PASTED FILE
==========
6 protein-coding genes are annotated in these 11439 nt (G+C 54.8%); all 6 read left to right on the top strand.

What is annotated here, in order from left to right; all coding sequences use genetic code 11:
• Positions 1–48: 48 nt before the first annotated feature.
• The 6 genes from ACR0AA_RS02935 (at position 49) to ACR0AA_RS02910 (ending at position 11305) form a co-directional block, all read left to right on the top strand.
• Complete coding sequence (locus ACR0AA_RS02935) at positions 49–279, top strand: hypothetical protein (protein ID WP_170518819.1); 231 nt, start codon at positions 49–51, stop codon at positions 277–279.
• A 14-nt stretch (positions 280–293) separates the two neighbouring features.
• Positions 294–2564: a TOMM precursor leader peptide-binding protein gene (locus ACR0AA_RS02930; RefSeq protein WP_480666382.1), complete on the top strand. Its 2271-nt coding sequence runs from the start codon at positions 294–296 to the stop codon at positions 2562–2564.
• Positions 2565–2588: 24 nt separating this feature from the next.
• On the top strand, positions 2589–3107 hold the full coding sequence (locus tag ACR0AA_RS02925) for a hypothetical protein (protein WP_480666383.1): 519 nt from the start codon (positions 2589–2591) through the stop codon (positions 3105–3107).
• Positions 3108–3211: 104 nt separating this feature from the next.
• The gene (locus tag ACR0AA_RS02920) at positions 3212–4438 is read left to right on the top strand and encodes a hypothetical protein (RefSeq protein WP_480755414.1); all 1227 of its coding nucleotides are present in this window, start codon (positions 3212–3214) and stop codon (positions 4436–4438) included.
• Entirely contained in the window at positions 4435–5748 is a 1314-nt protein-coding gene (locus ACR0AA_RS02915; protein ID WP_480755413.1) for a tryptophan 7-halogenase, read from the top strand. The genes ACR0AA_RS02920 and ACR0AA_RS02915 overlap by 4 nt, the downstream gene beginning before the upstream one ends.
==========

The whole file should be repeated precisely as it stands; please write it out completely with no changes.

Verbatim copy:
6 protein-coding genes are annotated in these 11439 nt (G+C 54.8%); all 6 read left to right on the top strand.

What is annotated here, in order from left to right; all coding sequences use genetic code 11:
• Positions 1–48: 48 nt before the first annotated feature.
• The 6 genes from ACR0AA_RS02935 (at position 49) to ACR0AA_RS02910 (ending at position 11305) form a co-directional block, all read left to right on the top strand.
• Complete coding sequence (locus ACR0AA_RS02935) at positions 49–279, top strand: hypothetical protein (protein ID WP_170518819.1); 231 nt, start codon at positions 49–51, stop codon at positions 277–279.
• A 14-nt stretch (positions 280–293) separates the two neighbouring features.
• Positions 294–2564: a TOMM precursor leader peptide-binding protein gene (locus ACR0AA_RS02930; RefSeq protein WP_480666382.1), complete on the top strand. Its 2271-nt coding sequence runs from the start codon at positions 294–296 to the stop codon at positions 2562–2564.
• Positions 2565–2588: 24 nt separating this feature from the next.
• On the top strand, positions 2589–3107 hold the full coding sequence (locus tag ACR0AA_RS02925) for a hypothetical protein (protein WP_480666383.1): 519 nt from the start codon (positions 2589–2591) through the stop codon (positions 3105–3107).
• Positions 3108–3211: 104 nt separating this feature from the next.
• The gene (locus tag ACR0AA_RS02920) at positions 3212–4438 is read left to right on the top strand and encodes a hypothetical protein (RefSeq protein WP_480755414.1); all 1227 of its coding nucleotides are present in this window, start codon (positions 3212–3214) and stop codon (positions 4436–4438) included.
• Entirely contained in the window at positions 4435–5748 is a 1314-nt protein-coding gene (locus ACR0AA_RS02915; protein ID WP_480755413.1) for a tryptophan 7-halogenase, read from the top strand. The genes ACR0AA_RS02920 and ACR0AA_RS02915 overlap by 4 nt, the downstream gene beginning before the upstream one ends.